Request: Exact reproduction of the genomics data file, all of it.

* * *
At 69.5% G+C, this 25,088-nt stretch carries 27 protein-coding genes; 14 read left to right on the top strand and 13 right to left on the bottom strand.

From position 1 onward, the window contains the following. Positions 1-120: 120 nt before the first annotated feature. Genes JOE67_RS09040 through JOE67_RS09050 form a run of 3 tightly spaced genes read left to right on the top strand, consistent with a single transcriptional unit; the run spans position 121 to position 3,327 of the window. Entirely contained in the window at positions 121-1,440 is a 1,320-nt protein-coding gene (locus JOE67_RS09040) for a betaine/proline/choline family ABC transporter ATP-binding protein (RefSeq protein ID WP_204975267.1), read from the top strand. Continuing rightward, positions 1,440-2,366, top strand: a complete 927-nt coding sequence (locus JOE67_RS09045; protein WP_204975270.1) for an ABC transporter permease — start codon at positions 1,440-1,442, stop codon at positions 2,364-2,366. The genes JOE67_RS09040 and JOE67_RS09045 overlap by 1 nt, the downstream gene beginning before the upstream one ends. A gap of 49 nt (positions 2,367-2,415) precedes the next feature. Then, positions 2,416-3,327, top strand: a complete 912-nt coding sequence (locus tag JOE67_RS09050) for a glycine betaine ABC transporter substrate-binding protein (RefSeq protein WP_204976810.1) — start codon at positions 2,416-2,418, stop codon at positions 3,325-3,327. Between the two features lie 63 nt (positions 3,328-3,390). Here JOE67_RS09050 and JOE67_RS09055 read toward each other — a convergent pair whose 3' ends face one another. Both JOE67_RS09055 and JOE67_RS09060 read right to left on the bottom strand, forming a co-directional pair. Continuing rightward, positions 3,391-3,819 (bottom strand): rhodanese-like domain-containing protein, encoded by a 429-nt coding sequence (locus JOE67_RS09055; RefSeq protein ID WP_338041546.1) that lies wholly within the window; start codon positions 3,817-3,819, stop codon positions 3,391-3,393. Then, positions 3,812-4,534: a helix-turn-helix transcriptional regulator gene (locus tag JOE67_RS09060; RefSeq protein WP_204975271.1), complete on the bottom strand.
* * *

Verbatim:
At 69.5% G+C, this 25,088-nt stretch carries 27 protein-coding genes; 14 read left to right on the top strand and 13 right to left on the bottom strand.

From position 1 onward, the window contains the following. Positions 1-120: 120 nt before the first annotated feature. Genes JOE67_RS09040 through JOE67_RS09050 form a run of 3 tightly spaced genes read left to right on the top strand, consistent with a single transcriptional unit; the run spans position 121 to position 3,327 of the window. Entirely contained in the window at positions 121-1,440 is a 1,320-nt protein-coding gene (locus JOE67_RS09040) for a betaine/proline/choline family ABC transporter ATP-binding protein (RefSeq protein ID WP_204975267.1), read from the top strand. Continuing rightward, positions 1,440-2,366, top strand: a complete 927-nt coding sequence (locus JOE67_RS09045; protein WP_204975270.1) for an ABC transporter permease — start codon at positions 1,440-1,442, stop codon at positions 2,364-2,366. The genes JOE67_RS09040 and JOE67_RS09045 overlap by 1 nt, the downstream gene beginning before the upstream one ends. A gap of 49 nt (positions 2,367-2,415) precedes the next feature. Then, positions 2,416-3,327, top strand: a complete 912-nt coding sequence (locus tag JOE67_RS09050) for a glycine betaine ABC transporter substrate-binding protein (RefSeq protein WP_204976810.1) — start codon at positions 2,416-2,418, stop codon at positions 3,325-3,327. Between the two features lie 63 nt (positions 3,328-3,390). Here JOE67_RS09050 and JOE67_RS09055 read toward each other — a convergent pair whose 3' ends face one another. Both JOE67_RS09055 and JOE67_RS09060 read right to left on the bottom strand, forming a co-directional pair. Continuing rightward, positions 3,391-3,819 (bottom strand): rhodanese-like domain-containing protein, encoded by a 429-nt coding sequence (locus JOE67_RS09055; RefSeq protein ID WP_338041546.1) that lies wholly within the window; start codon positions 3,817-3,819, stop codon positions 3,391-3,393. Then, positions 3,812-4,534: a helix-turn-helix transcriptional regulator gene (locus tag JOE67_RS09060; RefSeq protein WP_204975271.1), complete on the bottom strand.